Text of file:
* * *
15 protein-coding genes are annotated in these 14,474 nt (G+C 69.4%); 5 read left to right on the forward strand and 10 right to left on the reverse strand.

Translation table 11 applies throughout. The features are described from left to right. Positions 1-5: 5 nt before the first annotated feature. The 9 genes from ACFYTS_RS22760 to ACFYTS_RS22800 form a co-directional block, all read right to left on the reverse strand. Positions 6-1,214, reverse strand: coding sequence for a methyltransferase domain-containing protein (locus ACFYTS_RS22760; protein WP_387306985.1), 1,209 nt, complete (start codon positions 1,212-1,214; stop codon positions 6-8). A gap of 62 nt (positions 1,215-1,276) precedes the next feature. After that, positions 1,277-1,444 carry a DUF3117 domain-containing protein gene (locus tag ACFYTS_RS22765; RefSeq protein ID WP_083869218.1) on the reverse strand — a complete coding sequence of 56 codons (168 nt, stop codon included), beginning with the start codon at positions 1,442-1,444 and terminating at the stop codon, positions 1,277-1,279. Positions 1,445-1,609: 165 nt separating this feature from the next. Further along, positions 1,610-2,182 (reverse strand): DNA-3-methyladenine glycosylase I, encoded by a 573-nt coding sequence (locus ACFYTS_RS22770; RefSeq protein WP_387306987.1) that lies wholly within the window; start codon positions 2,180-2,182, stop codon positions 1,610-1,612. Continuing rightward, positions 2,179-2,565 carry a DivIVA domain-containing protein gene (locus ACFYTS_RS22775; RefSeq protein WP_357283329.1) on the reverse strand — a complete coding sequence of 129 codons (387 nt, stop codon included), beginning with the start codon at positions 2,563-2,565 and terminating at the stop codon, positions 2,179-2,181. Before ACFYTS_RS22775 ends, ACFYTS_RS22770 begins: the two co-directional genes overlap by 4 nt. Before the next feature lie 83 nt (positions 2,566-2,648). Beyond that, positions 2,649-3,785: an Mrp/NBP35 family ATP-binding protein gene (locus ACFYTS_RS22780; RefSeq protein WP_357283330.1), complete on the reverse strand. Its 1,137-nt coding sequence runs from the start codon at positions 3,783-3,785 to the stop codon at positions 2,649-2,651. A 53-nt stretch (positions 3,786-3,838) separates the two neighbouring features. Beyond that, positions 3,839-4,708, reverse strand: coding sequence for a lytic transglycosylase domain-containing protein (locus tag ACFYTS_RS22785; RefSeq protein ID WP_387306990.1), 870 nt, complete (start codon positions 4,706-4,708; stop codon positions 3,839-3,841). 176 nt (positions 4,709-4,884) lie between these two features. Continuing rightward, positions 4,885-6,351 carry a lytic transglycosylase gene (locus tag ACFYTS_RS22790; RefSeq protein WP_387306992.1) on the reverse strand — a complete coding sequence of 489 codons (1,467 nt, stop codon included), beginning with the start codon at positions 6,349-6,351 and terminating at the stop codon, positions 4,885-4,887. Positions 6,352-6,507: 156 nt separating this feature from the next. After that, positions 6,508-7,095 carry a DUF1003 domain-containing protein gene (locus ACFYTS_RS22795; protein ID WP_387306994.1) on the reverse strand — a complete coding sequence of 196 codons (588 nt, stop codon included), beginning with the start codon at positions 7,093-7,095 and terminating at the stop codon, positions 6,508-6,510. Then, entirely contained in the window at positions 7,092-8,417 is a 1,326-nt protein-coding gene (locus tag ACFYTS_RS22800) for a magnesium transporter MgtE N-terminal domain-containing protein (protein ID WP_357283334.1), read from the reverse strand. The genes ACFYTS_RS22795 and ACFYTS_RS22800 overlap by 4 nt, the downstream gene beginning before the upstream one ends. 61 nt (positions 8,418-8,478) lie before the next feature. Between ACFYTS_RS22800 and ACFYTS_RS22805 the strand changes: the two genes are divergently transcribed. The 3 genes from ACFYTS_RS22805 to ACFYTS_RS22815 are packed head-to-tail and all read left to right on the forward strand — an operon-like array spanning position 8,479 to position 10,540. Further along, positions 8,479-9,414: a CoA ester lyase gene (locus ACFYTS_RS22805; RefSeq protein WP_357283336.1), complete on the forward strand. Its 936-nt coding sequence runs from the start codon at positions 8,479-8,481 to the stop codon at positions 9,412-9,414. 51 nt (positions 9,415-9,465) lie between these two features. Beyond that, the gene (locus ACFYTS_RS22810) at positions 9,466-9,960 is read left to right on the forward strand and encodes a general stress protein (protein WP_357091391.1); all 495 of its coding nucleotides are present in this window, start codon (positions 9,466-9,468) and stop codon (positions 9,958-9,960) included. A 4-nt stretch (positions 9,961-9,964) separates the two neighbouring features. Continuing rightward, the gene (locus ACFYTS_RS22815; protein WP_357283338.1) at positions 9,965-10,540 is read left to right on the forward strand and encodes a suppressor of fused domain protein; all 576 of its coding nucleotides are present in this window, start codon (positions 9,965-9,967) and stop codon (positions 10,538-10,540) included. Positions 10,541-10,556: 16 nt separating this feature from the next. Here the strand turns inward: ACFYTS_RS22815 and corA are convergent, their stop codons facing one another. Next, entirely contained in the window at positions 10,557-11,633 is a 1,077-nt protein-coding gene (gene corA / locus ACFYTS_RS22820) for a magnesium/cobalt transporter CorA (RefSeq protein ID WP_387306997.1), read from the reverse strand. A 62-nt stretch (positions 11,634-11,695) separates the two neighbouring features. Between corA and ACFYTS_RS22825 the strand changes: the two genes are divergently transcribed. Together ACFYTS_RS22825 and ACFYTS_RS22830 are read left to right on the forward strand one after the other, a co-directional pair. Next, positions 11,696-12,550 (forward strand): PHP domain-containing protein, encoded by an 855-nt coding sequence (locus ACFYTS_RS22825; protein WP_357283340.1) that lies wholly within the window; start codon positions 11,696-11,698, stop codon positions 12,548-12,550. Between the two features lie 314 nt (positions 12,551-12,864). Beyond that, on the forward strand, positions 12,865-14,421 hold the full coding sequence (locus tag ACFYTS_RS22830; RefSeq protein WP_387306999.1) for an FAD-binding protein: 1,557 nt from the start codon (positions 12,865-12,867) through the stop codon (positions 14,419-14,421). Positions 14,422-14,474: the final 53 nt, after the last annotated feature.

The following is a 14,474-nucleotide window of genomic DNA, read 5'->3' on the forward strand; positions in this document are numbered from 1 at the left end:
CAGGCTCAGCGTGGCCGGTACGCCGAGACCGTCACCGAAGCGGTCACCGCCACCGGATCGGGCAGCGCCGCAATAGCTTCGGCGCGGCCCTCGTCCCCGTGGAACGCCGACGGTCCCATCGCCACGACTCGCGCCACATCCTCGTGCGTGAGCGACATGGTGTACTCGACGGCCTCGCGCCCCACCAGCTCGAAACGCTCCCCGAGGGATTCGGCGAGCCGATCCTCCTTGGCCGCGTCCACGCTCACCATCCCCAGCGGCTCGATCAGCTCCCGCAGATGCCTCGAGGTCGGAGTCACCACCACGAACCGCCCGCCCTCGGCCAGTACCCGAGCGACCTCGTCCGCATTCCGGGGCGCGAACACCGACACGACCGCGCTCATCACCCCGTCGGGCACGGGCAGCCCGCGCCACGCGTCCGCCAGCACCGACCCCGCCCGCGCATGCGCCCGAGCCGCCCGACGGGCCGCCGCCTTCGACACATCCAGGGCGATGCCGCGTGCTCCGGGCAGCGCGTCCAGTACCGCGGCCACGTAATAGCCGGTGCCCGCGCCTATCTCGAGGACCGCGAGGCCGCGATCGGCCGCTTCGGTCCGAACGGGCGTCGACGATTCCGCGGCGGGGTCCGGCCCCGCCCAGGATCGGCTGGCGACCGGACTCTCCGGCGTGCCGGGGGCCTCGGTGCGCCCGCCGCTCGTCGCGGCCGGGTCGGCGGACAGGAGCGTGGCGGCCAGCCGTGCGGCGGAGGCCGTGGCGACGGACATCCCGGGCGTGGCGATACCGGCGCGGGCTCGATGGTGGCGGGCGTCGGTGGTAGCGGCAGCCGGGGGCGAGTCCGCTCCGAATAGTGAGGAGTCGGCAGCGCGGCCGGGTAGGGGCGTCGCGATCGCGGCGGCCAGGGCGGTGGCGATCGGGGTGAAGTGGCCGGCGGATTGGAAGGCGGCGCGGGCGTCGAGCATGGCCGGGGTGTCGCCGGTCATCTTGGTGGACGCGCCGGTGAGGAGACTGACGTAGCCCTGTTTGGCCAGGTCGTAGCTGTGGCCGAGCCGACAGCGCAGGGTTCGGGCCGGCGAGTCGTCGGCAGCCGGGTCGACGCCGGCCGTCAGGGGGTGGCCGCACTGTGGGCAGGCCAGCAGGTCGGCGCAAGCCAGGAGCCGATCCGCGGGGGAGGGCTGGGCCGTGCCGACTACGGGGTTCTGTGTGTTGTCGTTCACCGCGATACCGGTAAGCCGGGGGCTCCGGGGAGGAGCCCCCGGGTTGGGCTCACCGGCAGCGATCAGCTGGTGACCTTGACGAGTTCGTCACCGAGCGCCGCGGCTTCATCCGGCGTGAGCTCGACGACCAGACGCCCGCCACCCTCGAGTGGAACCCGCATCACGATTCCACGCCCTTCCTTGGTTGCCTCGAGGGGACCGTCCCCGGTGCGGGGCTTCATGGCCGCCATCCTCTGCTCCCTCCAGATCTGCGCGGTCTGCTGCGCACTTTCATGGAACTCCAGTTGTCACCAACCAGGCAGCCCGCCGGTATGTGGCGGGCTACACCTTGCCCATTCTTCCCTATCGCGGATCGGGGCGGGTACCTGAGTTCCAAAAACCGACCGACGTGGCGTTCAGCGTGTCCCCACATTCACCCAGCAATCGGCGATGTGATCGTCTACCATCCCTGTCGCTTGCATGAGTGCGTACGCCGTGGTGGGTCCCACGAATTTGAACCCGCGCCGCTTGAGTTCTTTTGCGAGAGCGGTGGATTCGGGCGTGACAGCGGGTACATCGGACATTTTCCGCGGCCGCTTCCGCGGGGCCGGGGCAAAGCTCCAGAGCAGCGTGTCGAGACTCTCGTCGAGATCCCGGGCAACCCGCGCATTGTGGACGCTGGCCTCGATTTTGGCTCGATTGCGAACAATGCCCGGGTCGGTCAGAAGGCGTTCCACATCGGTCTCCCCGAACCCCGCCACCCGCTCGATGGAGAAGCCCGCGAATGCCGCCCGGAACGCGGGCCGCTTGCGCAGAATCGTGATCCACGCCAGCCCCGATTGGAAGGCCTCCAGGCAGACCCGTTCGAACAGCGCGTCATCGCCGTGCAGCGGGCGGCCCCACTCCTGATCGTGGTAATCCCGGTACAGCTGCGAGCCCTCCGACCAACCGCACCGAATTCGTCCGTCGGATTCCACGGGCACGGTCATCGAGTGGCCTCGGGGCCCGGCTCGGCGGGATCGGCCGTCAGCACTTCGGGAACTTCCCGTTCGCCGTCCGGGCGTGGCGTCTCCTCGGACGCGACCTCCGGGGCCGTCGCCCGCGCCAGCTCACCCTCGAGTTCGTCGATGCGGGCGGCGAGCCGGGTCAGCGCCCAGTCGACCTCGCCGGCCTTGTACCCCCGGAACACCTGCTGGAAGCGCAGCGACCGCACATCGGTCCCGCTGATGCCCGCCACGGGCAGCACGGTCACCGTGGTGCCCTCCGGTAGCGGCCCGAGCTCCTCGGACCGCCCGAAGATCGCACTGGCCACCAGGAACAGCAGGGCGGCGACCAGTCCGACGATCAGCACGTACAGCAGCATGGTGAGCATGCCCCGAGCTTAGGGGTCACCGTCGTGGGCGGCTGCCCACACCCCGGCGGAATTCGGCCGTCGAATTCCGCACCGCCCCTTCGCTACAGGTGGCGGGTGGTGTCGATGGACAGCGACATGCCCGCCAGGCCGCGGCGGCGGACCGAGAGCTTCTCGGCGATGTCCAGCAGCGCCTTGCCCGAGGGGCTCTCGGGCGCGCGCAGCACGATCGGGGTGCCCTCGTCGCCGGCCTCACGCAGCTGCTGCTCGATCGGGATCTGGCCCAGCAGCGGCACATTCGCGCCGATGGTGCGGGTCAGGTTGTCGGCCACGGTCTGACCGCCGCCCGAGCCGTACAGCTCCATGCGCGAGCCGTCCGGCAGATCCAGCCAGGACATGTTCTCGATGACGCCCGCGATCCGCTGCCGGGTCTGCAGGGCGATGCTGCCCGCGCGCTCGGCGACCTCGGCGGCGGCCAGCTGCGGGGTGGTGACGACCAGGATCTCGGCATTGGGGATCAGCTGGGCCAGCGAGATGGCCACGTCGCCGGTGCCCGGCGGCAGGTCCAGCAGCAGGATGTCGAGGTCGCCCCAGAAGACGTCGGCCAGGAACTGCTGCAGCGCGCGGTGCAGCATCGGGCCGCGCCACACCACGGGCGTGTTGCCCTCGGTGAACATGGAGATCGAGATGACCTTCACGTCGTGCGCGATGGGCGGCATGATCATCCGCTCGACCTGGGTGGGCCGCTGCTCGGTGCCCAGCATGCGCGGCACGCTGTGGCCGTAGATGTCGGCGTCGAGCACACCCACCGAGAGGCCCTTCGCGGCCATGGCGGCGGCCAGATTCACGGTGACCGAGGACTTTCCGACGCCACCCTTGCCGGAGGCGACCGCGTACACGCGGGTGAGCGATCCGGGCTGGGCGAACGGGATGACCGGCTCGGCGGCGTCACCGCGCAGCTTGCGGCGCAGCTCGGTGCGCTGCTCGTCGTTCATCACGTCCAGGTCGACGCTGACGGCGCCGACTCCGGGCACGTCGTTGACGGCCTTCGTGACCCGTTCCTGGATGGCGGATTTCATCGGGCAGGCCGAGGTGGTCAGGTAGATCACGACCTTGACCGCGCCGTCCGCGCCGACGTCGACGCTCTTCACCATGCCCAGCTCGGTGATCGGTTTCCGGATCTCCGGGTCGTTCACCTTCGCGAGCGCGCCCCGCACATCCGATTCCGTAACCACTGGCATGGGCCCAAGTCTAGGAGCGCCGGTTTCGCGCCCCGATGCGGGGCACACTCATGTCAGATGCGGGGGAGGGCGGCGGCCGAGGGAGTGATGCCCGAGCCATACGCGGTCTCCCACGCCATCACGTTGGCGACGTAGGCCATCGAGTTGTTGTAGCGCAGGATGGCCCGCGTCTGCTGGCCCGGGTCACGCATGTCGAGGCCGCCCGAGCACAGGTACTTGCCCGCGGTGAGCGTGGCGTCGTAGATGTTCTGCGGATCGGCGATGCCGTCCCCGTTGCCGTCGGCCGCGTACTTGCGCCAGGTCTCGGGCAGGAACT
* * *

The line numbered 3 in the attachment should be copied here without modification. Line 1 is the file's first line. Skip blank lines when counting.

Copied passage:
The following is a 14,474-nucleotide window of genomic DNA, read 5'->3' on the forward strand; positions in this document are numbered from 1 at the left end: